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Much has been said about the remarkable run credit market have had so far in 2014. Question marks remain however, as to how sustainable this rally is. There are a handful of risks that could bring an abrupt halt to this rally, but they have only proven to be tail risk in nature so far. Firstly, the euro zone economy could slide into yet another recession, or on the flipside of things, economic growth can begin to accelerate thanks to better fundamentals in the US and/or China, ultimately resulting in a rise in benchmark yields, putting pressure on spreads. However, there is no apparent indicator which point to such scenario in the Euro zone, for the time being, and we are likely to tread on the current path of lacklustre growth, high unemployment and low inflation, with the low yields and rates environment lasting for longer.
Having said that, the possibility of a market shock, such as a sovereign or debt crisis, however with the current stance central banks have taken, it would be hard to believe that they will let things go down that route again. This leads us to believe that, given current market circumstances, the only risk investors need worry about, in the short term, is merely credit spreads; the ultra-low yield environment is expected to continue, and it is very likely credit yields will keep falling in the coming months, rendering the stock selection process more crucial than ever.
All in all, market consensus is for a slight gain in global economic tractions in the months ahead; US growth should trend above 3% till end 2014, whilst the euro zone will make up some ground on the back of a strong economic recovery in the periphery, while China growth looks to have bottomed-out in Q1, moving forward with an export-led recovery. Despite the improving growth outlook, central banks continue to maintain their dovish bias given the fragile nature of the recovery to date, the ongoing need for deleveraging and the threat of persistently low inflation. Despite the apparent differing stages of the accommodative cycle between the Euro zone and the US (the ECB has recently increased its accommodative monetary policy stance following the June meeting, whilst the Fed is slowly exiting is accommodative measures), the combination of recovering growth and ultra-accommodative monetary policy has proved to be te so-called winning formula for markets; major equity indices are near all-time highs, credit spreads have continued to tighten, peripheral yields are at historic lows, all this in a scenario in which volatility and correlation are back at pre-crisis (September 2008) levels.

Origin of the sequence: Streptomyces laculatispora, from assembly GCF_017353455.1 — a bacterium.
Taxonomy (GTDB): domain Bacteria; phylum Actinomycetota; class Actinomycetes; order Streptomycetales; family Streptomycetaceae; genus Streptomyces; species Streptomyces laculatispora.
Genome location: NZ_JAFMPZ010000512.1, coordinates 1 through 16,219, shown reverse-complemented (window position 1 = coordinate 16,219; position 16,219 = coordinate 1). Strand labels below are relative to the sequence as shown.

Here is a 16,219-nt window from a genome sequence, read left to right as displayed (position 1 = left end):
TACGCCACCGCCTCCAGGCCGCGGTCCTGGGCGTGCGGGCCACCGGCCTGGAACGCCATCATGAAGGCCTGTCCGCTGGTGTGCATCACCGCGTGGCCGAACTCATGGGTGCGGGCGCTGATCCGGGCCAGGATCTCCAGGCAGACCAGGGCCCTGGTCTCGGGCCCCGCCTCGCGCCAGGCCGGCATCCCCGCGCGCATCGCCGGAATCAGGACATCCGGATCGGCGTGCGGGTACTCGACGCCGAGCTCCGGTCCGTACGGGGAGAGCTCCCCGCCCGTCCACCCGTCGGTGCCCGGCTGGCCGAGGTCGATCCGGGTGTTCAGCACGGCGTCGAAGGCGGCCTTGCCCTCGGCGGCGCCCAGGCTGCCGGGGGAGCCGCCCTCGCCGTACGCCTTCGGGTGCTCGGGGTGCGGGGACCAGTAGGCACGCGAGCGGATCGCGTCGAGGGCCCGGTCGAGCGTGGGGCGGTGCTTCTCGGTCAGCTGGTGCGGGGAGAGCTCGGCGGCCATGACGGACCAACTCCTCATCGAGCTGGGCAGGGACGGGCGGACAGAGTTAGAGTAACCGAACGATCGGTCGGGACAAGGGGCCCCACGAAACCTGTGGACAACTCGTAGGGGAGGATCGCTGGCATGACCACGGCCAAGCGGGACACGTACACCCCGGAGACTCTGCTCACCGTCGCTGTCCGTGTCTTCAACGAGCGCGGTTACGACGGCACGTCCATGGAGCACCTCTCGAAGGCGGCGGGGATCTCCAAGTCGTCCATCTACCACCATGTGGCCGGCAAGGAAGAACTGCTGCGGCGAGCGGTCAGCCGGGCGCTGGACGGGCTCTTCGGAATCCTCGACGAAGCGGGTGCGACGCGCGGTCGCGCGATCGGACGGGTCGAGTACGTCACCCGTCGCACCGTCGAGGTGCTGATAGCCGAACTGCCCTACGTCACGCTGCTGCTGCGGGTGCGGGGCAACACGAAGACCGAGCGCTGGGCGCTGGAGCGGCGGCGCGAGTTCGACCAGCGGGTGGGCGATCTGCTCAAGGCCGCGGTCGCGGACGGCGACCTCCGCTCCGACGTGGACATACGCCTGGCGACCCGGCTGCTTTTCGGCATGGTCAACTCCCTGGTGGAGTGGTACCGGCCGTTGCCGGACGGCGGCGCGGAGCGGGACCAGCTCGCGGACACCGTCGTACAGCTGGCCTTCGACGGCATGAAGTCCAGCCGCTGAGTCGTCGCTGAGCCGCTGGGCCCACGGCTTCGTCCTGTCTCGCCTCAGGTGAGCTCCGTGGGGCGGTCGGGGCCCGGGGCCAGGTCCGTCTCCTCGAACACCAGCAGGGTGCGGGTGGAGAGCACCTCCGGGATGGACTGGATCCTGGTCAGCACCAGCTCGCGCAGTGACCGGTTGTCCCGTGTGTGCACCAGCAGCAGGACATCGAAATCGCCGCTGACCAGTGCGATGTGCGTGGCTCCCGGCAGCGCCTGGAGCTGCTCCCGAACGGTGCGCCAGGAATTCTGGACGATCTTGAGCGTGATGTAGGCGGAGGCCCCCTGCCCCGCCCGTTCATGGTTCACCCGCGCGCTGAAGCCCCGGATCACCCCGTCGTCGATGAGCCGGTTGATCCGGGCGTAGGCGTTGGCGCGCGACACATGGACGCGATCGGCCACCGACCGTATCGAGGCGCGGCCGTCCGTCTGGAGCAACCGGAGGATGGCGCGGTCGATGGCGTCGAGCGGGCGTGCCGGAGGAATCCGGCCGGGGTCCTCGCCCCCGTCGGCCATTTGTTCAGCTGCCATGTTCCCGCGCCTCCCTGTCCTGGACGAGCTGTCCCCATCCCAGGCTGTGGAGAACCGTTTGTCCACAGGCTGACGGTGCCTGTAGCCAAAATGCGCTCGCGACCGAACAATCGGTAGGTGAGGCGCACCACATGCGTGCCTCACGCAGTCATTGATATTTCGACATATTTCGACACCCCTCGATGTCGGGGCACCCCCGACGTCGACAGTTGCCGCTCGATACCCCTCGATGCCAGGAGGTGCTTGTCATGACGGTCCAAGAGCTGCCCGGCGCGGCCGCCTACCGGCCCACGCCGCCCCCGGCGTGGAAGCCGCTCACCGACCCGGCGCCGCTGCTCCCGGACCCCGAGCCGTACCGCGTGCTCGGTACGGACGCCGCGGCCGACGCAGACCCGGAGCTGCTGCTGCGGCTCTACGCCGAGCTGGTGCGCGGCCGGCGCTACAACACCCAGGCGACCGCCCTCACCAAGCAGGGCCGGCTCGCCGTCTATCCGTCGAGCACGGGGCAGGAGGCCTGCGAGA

Although we are of the opinion that this market equilibrium can last a bit long, we remain aware that the trend can be bucked, as early as September if the Fed breaks from its ultra-dovish tone amid rising inflation and improving data in the US. While a sharp reversal in US monetary policy is largely unlikely to lead to a repeat of what happened 14 months ahead (following the Fed’s initial announcement of the tapering program), volatility could well begin its uptick if central bank policies surprise (US Federal Reserve and Bank of England move towards tightening fiscal conditions, whilst the ECB and Bank of Japan reiterate their easing stance). Going forward, incoming economic data will be the main focus for markets and will drive market sentiment, expectations and valuations.
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